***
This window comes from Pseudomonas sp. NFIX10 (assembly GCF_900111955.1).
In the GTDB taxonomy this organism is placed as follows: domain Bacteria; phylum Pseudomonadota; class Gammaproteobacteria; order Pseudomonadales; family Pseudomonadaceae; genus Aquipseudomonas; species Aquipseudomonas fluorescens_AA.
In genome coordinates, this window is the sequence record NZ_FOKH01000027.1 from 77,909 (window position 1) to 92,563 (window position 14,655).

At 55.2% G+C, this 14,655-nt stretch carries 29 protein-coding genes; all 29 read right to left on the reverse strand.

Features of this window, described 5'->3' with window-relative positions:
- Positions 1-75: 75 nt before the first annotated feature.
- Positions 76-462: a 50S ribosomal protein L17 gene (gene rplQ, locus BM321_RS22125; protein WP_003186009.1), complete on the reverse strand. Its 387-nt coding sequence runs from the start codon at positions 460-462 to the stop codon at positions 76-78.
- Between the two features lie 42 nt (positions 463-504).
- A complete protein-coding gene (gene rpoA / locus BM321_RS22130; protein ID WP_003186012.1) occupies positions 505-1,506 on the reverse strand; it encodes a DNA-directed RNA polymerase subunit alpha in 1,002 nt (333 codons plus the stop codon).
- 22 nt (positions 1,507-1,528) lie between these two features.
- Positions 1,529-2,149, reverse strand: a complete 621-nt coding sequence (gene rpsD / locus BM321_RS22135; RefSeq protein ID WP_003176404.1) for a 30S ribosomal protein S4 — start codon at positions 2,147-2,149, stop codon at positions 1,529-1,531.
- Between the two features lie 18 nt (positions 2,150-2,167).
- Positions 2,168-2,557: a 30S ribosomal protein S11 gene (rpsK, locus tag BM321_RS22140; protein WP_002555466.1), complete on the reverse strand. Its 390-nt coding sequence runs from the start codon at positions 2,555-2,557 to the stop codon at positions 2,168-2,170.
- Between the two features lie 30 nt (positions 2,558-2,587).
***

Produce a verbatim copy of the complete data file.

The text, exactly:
This window comes from Pseudomonas sp. NFIX10 (assembly GCF_900111955.1).
In the GTDB taxonomy this organism is placed as follows: domain Bacteria; phylum Pseudomonadota; class Gammaproteobacteria; order Pseudomonadales; family Pseudomonadaceae; genus Aquipseudomonas; species Aquipseudomonas fluorescens_AA.
In genome coordinates, this window is the sequence record NZ_FOKH01000027.1 from 77,909 (window position 1) to 92,563 (window position 14,655).

At 55.2% G+C, this 14,655-nt stretch carries 29 protein-coding genes; all 29 read right to left on the reverse strand.

Features of this window, described 5'->3' with window-relative positions:
- Positions 1-75: 75 nt before the first annotated feature.
- Positions 76-462: a 50S ribosomal protein L17 gene (gene rplQ, locus BM321_RS22125; protein WP_003186009.1), complete on the reverse strand. Its 387-nt coding sequence runs from the start codon at positions 460-462 to the stop codon at positions 76-78.
- Between the two features lie 42 nt (positions 463-504).
- A complete protein-coding gene (gene rpoA / locus BM321_RS22130; protein ID WP_003186012.1) occupies positions 505-1,506 on the reverse strand; it encodes a DNA-directed RNA polymerase subunit alpha in 1,002 nt (333 codons plus the stop codon).
- 22 nt (positions 1,507-1,528) lie between these two features.
- Positions 1,529-2,149, reverse strand: a complete 621-nt coding sequence (gene rpsD / locus BM321_RS22135; RefSeq protein ID WP_003176404.1) for a 30S ribosomal protein S4 — start codon at positions 2,147-2,149, stop codon at positions 1,529-1,531.
- Between the two features lie 18 nt (positions 2,150-2,167).
- Positions 2,168-2,557: a 30S ribosomal protein S11 gene (rpsK, locus tag BM321_RS22140; protein WP_002555466.1), complete on the reverse strand. Its 390-nt coding sequence runs from the start codon at positions 2,555-2,557 to the stop codon at positions 2,168-2,170.
- Between the two features lie 30 nt (positions 2,558-2,587).